Fixed versus adjustable loans

With a fixed-rate loan, your payment stays the same for the life of the loan. The portion that goes for your principal (the loan amount) will go up, but your interest payment will decrease accordingly. Your property taxes increase, or rarely, decrease, and so might the homeowner's insurance in your monthly payment. For the most part payments on your fixed-rate loan will increase very little.

Early in a fixed-rate loan, a large percentage of your monthly payment goes toward interest, and a much smaller percentage goes to principal. As you pay on the loan, more of your payment is applied to principal.

You can choose a fixed-rate loan in order to lock in a low interest rate. Borrowers select these types of loans when interest rates are low and they want to lock in this low rate. For homeowners who have an ARM now, refinancing into a fixed-rate loan can provide more monthly payment stability. If you have an Adjustable Rate Mortgage (ARM) now, we'll be glad to help you lock in a fixed-rate at a favorable rate. Call America's Money Source at (407) 898-7559 for details.

Adjustable Rate Mortgages — ARMs, come in many varieties. ARMs are generally adjusted every six months, based on various indexes.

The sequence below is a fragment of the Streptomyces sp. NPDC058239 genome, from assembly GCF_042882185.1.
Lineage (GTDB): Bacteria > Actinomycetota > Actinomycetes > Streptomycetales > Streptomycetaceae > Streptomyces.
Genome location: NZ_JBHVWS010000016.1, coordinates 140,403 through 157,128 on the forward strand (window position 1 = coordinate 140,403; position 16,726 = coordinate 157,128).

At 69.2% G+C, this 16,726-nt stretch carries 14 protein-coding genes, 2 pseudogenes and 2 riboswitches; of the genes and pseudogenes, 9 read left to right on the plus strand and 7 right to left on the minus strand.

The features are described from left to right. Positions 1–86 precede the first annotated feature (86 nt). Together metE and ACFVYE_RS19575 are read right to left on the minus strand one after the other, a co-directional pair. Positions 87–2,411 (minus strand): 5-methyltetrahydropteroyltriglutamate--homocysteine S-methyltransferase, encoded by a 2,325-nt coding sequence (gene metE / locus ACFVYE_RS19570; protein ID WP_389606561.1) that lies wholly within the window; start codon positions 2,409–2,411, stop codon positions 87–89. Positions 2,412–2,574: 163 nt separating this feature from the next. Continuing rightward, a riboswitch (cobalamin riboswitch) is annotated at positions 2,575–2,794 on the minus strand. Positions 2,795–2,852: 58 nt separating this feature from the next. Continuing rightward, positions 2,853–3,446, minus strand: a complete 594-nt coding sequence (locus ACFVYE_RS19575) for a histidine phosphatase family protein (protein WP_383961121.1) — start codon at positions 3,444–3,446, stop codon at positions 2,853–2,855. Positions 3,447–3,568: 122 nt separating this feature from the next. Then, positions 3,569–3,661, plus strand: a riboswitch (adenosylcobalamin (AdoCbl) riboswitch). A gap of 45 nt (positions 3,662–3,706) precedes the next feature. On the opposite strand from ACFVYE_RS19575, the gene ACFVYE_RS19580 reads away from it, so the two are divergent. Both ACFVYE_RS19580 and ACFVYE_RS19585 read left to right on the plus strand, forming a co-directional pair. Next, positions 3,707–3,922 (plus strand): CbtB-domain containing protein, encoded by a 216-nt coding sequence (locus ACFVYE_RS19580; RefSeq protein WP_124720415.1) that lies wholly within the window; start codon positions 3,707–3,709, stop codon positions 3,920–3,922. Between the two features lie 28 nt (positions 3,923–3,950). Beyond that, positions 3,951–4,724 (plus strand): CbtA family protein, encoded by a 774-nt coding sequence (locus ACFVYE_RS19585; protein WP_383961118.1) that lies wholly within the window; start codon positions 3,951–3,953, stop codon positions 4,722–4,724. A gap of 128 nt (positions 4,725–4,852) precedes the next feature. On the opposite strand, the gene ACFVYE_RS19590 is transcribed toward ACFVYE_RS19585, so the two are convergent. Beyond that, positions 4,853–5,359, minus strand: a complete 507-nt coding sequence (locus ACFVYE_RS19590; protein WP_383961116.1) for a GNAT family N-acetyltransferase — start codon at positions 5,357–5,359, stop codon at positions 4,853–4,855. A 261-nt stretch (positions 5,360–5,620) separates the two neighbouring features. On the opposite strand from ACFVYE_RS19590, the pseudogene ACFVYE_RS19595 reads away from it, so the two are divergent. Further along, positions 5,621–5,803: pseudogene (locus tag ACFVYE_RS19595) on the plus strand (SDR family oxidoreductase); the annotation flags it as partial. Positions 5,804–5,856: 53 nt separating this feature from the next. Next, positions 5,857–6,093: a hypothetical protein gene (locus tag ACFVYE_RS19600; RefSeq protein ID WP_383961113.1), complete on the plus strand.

Most ARM programs have a "cap" that protects borrowers from sudden monthly payment increases. Some ARMs can't increase more than 2% per year, regardless of the underlying interest rate. Sometimes an ARM has a "payment cap" which ensures your payment will not increase beyond a certain amount over the course of a given year. Additionally, almost all ARM programs have a "lifetime cap" — your interest rate won't exceed the capped amount.

ARMs most often have the lowest rates at the start of the loan. They usually provide that rate from a month to ten years. You may hear people talking about "3/1 ARMs" or "5/1 ARMs". For these loans, the initial rate is set for three or five years. After this period it adjusts every year. These types of loans are fixed for a certain number of years (3 or 5), then adjust. Loans like this are usually best for borrowers who expect to move in three or five years. These types of ARMs are best for borrowers who will move before the initial lock expires.

Most borrowers who choose ARMs do so when they want to get lower introductory rates and do not plan to remain in the home for any longer than the introductory low-rate period. ARMs can be risky in a down market because homeowners can get stuck with rates that go up if they cannot sell their home or refinance with a lower property value.

Have questions about mortgage loans? Call us at (407) 898-7559. We answer questions about different types of loans every day.

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